A helluva ride for Oscar nominee

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TO nebraska2 Merie W. Wallace AGEING COUPLE: Bruce Dern and June Squibb in a scene from Nebraska.

Diane de Beer

June Squibb’s film path was strewn with roses from the beginning – even if it was a late start. Originally strictly a stage actress, the 84-year-old – who has been Oscar-nominated for her performance as Bruce Dern’s wife in Nebraska – turned to film only in her sixties.

And her first audition, in which she won the part, was for Woody Allen’s Alice, followed by Martin Scorcese’s Age of Innocence.

That’s some start, and it didn’t stop. When she was told about Alexander Payne’s latest movie, Nebraska, she was keen to get in there because she had played Jack Nicholson’s wife in Payne’s About Schmidt. But it was not to be.

“Apparently he thought I was too sweet for the role,” says Squibb. But she wasn’t giving up that easily. She asked if she could audition on video, and when he agreed, she gave him two different interpretations.

In an interview with Charlie Rose (Bloomberg, DStv channel 411), Payne praised her for such a clever move.

“It’s such a smart thing to do, because you show that you could go different ways,” he said.

It worked, and Squibb was cast as the acerbic wife of the ageing Woody, who for most of the movie is off on his own mission. The rest of the cast are there to add colour to the story.

What Squibb loved about the character was that she was fearless and operated without filters. That is a rare thing, and something Squibb enjoyed portraying.

“It’s a brilliant script,” she says, and all she did was to take what was there on the page and make it her own. She wasn’t even transformed much physically.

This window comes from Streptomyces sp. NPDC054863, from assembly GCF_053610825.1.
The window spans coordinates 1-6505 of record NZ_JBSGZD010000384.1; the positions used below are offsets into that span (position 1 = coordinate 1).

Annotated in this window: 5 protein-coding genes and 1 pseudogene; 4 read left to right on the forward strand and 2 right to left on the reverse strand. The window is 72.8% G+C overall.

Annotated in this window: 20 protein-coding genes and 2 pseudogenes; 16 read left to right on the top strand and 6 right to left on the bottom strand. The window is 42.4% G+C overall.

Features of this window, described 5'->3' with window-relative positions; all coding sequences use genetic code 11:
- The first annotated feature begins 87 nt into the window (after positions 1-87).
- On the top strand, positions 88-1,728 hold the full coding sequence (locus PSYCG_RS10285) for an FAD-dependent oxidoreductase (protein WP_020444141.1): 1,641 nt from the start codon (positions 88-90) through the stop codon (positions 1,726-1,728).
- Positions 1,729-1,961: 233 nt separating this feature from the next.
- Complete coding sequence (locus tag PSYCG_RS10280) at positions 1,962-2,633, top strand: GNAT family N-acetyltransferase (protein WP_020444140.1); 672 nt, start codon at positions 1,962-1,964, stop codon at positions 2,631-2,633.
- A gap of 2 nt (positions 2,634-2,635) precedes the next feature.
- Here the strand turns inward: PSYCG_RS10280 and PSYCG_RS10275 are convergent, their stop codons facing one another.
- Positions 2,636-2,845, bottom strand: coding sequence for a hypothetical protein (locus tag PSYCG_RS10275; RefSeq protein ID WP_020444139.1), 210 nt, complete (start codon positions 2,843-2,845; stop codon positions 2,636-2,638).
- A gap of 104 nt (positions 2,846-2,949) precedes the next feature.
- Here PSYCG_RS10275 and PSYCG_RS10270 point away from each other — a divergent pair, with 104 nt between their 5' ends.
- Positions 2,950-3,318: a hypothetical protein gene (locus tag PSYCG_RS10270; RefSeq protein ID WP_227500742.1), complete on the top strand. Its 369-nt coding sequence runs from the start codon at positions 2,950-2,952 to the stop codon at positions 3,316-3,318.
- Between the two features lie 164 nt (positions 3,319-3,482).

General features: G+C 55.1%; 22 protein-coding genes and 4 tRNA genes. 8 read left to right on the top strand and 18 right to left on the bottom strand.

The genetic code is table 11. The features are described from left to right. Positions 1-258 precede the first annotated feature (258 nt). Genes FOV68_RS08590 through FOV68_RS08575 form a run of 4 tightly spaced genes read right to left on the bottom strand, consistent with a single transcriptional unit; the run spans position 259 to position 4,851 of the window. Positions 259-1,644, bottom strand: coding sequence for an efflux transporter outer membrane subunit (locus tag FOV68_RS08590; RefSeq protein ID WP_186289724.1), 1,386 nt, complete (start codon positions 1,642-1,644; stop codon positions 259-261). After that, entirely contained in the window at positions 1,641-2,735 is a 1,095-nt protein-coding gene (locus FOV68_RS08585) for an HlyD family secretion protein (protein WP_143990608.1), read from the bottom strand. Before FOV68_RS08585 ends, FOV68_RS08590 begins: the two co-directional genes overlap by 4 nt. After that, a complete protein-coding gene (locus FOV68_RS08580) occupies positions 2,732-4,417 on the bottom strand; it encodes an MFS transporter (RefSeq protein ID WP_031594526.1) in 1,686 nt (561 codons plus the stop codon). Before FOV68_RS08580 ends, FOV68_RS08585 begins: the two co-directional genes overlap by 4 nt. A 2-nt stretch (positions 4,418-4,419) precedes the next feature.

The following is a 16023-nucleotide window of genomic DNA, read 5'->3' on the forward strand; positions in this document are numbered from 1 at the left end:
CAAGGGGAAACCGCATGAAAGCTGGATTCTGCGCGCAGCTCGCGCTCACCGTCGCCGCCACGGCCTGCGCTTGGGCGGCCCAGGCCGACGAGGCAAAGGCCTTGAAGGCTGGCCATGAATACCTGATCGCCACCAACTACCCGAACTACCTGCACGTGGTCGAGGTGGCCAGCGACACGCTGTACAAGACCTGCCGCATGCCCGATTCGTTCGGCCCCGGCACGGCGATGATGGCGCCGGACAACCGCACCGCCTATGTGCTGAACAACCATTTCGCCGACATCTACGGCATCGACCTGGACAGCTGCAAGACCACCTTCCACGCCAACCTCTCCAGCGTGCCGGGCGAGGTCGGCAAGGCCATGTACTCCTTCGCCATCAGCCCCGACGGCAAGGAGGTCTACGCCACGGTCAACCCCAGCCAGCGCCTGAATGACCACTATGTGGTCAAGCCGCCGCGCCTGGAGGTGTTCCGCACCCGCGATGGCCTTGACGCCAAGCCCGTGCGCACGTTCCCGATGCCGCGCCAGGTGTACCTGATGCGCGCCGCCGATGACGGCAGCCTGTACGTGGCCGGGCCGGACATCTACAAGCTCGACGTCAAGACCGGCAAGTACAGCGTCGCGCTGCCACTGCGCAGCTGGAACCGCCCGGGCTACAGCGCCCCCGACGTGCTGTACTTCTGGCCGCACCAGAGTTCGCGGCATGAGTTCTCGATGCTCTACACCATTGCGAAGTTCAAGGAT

“They didn’t do my hair, and I wore hardly any make-up.”

But that’s the thing. Do you care, at 84, about anything other than doing a great job?

As the wife of this cantankerous man, Squibb believed she was there to “p*** him off” and to keep him on his toes.

“I think he was quite a catch in his younger days, and would have been quite sexy,” she says of the younger Woody. “She loves him,” she says matter-of-factly.

It all sounds so easy, but we know there’s more to playing the character than that. Squibb has an Oscar nomination for Best Supporting Actress to back that. It’s fun, she says, and one can hear the giggle on the tip of her tongue.

This was also her first awards season, and at 84 it has been huge. We spoke before the Oscars, and Squibb was having a great time.

“I even have people hugging me in the supermarket,” she says.

Talking about her co-star, Bruce Dern, she describes him as a storyteller. “He loved telling stories about old Hollywood on set,” she explained. They had a lovely time, kidded around,

“He has been waiting for this part for a long time,” Squibb says.

For Dern, too, this was second time round with the director.

“He’s an amazing guy. He was a gift to all of us, and especially to Dern,” she says.

Dern himself says of the much younger Payne that their relationship, the director’s support, was something he had not got from his father. “He was like the father I didn’t have,” he said.

Squibb confirms that Payne is “the best of the best”.

She should know. She knows how to pick ’em.

With age on her side, and from the time she stepped on to the red carpet at Cannes last year, she knew this was going to be one helluva ride.

“I’m loving every minute!” she says.

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